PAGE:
Regarding the relationship between originator and generic companies, the Commission identified a number of restrictive practices instituted by originator companies which delay or prevent the timely entry of generic products into the market. These practices include strategies to extend the life of patent protection, for example by the filing of patent clusters for a single product, using patent litigation in an effort to create obstacles and delays for generic companies, entering into settlement agreements with generic companies and the introduction of follow-on products. The Commission expressed particular concern about settlements involving direct payment from originators to the generic companies and restricting generic companies' ability to market the relevant product.

The Commission also identified competition concerns in relation to the relationships between competing originator companies, such as obstructive patent litigation and patent strategies that result in the prevention of new products from entering the market.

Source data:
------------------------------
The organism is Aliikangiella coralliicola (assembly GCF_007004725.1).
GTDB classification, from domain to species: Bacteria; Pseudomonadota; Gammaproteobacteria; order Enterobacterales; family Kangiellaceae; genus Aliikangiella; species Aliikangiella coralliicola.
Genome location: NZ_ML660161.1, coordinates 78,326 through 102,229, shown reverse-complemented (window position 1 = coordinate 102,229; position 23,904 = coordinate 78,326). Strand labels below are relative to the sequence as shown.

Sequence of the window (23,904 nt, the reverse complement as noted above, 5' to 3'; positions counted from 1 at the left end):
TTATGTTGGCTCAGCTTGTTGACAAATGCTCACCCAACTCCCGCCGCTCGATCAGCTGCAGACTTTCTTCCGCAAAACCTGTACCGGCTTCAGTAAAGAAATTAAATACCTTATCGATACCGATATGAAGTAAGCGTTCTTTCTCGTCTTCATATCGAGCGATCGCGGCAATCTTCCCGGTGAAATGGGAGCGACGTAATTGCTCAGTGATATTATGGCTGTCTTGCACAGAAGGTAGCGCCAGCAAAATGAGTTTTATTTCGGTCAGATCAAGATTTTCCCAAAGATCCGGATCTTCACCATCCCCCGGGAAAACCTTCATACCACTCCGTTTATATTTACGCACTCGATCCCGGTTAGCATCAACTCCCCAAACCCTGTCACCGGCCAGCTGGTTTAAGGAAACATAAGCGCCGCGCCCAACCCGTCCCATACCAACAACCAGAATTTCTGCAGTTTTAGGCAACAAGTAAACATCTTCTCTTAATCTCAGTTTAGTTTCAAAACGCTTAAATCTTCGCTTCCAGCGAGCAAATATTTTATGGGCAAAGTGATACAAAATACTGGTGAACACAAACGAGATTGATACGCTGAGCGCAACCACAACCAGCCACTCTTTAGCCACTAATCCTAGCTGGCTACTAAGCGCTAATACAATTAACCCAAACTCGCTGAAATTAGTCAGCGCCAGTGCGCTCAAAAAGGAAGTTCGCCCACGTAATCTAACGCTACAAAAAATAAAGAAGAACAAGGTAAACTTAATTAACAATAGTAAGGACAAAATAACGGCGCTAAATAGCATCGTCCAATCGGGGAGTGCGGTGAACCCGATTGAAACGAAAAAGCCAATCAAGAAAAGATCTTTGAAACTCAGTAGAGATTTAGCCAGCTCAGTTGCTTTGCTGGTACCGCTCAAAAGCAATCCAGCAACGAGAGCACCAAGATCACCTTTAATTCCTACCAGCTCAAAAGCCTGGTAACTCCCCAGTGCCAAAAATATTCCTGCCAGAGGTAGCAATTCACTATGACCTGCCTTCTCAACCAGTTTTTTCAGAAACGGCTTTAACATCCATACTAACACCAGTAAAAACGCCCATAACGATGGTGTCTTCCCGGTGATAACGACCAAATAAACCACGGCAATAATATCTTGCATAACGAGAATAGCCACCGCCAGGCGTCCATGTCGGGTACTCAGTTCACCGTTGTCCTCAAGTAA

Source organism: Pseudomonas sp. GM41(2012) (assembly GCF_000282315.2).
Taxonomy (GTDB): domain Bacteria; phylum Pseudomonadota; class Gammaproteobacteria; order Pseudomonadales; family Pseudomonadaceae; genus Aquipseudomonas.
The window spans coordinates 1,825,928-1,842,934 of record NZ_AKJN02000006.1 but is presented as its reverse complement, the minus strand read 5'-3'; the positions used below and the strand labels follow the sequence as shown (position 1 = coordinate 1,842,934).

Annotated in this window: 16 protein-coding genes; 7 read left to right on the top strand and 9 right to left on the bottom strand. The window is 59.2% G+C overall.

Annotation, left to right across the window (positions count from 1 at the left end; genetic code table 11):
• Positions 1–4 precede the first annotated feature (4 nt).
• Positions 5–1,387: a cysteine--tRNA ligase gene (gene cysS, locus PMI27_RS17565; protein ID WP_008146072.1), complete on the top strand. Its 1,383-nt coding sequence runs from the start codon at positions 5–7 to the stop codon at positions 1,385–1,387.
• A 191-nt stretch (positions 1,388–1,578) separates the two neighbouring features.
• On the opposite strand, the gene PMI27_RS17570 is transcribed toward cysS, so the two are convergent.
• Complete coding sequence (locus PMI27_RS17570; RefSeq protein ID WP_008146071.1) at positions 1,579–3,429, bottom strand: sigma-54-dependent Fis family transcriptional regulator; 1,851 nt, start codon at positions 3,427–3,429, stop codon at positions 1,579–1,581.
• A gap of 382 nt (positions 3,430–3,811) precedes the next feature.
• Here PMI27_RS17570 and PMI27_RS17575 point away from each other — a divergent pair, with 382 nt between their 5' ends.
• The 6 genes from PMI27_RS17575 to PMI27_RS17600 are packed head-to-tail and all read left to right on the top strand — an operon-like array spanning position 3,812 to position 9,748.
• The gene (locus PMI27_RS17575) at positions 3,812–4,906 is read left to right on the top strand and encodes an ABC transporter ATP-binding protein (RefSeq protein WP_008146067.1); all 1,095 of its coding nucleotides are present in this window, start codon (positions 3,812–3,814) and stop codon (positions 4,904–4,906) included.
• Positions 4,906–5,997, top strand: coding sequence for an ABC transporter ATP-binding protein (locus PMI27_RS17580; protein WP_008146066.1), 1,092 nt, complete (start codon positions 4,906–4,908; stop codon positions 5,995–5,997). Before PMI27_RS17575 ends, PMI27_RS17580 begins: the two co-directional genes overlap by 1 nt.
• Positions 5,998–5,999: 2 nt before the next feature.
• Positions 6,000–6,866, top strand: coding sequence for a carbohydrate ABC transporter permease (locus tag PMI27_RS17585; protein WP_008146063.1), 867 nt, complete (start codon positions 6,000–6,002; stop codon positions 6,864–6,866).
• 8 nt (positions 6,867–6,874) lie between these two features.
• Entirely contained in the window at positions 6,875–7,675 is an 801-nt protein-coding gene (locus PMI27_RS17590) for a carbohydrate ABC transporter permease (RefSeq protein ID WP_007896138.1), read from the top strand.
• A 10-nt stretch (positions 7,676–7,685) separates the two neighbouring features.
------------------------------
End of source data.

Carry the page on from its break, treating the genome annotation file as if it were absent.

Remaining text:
The Commission also put forward various proposals for changes to the regulatory system, which it recognised can be a cause of delay for generic entry. In particular the Commission called for the establishment of a Community Patent and a unified European patent litigation system. The Commission also noted that although Intellectual Property Rights are essential to the pharmaceutical market, they are subject to competition law and must not have as their object or effect the restriction of competition. This is particularly relevant to settlement agreements.

The publication of this sector inquiry has been awaited with anticipation by regulators and industry alike. The report makes it clear that the Commission has significant concerns about the operation of the pharmaceutical market and will hasten to intervene in any anti-competitive practices. If any further proof of the Commission's intentions to step up enforcement action in this area were needed, on the same day as the publication of the report, the Commission announced that it has initiated Article 81 and 82 proceedings against Les Laboratoires Servier and a number of generic companies for alleged anti-competitive practices.